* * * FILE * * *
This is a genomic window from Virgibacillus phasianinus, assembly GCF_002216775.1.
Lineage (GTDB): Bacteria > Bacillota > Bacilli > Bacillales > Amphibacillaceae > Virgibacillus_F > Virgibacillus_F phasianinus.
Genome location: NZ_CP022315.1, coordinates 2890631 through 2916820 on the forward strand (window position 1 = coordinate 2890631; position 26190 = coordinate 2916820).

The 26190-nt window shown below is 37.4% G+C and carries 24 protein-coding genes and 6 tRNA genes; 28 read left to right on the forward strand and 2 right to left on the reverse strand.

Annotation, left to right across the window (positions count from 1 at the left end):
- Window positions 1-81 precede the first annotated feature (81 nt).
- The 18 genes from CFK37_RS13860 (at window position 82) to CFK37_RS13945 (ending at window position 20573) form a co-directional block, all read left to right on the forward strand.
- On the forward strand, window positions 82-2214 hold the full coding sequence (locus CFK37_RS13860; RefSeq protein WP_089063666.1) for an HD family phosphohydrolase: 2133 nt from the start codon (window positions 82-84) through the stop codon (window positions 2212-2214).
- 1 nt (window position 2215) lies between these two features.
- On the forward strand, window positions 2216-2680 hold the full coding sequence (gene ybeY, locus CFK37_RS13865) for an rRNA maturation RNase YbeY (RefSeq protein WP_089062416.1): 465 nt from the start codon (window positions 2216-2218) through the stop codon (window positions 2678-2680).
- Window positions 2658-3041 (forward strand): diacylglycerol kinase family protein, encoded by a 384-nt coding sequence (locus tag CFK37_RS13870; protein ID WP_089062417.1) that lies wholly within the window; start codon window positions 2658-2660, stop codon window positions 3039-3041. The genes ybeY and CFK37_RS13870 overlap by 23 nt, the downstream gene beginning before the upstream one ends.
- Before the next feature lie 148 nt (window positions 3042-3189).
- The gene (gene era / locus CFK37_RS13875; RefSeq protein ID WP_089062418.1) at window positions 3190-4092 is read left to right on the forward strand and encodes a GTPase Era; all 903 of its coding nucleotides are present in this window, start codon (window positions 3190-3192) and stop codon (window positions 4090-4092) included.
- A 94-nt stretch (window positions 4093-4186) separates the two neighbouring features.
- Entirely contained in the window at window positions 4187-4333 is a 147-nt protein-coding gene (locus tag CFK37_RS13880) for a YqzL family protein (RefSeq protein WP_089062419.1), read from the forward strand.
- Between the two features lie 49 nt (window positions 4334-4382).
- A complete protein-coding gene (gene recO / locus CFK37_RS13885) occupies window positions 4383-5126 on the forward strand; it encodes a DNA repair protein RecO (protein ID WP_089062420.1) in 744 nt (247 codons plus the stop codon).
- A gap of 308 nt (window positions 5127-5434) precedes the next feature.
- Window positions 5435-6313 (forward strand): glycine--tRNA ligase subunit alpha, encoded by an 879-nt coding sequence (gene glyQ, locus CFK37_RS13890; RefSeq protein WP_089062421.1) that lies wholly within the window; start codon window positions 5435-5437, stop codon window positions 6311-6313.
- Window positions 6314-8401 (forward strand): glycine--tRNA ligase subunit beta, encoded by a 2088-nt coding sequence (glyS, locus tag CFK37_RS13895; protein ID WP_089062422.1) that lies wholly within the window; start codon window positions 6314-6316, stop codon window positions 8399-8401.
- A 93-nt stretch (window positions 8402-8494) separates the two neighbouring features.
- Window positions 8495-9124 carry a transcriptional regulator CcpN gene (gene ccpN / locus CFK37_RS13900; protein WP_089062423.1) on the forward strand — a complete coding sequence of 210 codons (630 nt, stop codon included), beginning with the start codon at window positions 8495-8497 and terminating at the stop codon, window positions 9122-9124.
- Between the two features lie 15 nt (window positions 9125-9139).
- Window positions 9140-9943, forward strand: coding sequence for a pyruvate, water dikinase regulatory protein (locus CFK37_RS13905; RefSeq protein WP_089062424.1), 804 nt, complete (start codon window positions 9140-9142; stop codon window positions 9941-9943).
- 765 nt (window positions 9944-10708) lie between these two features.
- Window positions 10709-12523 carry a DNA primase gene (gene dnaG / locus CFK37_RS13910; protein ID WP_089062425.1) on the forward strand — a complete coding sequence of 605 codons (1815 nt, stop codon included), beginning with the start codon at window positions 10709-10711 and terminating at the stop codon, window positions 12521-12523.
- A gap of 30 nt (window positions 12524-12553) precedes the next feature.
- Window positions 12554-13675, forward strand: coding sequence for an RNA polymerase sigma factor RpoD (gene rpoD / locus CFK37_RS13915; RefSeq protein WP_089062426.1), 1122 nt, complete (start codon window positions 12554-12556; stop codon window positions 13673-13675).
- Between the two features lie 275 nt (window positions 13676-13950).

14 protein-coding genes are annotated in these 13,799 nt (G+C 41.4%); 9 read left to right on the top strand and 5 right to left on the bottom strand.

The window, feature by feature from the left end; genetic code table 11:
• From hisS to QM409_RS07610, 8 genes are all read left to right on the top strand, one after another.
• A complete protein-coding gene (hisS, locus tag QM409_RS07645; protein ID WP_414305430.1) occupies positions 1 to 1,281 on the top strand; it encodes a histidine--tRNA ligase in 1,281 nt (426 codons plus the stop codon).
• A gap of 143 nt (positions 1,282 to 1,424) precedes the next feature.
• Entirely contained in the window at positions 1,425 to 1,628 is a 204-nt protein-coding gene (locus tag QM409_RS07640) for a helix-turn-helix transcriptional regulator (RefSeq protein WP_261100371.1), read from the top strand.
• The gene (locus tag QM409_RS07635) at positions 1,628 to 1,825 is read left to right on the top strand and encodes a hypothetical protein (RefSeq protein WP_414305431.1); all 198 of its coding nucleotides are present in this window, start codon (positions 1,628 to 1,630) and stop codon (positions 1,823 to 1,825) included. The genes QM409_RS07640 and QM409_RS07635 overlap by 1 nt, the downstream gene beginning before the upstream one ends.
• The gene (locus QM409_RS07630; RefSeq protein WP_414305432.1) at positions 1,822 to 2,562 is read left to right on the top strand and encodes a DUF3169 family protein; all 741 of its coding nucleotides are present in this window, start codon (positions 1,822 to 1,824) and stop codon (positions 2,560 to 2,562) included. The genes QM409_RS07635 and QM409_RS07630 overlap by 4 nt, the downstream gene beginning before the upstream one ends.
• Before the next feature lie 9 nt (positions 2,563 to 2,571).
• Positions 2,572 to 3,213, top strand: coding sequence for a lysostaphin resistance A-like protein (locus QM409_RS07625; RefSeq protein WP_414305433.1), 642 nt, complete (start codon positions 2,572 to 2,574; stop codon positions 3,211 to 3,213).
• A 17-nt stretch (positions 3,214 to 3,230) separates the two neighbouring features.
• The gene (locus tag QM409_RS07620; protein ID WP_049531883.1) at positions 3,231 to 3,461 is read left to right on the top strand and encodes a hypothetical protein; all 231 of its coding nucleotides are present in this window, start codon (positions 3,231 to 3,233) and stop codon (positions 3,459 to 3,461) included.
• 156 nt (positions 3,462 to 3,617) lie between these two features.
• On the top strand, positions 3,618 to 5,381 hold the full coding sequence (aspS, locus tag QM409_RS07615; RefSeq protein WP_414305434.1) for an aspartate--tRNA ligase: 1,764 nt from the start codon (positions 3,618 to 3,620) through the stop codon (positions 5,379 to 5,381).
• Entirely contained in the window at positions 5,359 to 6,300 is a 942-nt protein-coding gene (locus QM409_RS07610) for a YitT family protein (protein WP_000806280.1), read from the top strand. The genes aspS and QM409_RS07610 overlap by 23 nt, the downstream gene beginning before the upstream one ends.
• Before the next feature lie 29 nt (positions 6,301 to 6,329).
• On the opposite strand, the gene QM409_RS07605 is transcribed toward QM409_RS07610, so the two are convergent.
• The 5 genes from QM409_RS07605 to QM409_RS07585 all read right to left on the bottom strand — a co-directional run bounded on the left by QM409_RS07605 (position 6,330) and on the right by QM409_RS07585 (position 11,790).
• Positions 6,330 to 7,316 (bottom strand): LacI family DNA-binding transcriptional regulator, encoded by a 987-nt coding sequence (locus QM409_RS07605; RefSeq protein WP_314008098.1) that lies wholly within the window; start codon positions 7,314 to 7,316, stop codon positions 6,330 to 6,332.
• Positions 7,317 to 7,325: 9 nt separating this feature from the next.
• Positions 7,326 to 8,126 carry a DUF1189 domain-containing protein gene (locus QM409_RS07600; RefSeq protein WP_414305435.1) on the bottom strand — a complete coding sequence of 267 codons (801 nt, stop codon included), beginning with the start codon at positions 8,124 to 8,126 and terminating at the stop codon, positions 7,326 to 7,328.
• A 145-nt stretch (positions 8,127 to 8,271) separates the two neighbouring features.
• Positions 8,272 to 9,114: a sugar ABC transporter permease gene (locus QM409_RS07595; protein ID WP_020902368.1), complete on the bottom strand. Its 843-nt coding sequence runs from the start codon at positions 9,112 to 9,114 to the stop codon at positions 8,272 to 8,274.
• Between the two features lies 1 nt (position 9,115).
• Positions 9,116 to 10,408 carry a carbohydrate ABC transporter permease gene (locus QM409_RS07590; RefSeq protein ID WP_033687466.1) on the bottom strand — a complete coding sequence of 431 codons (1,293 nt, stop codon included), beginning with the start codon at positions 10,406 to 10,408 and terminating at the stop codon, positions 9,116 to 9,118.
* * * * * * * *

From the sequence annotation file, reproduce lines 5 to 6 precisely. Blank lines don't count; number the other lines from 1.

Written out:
Annotation, left to right across the window (positions count from 1 at the left end):
- Window positions 1-81 precede the first annotated feature (81 nt).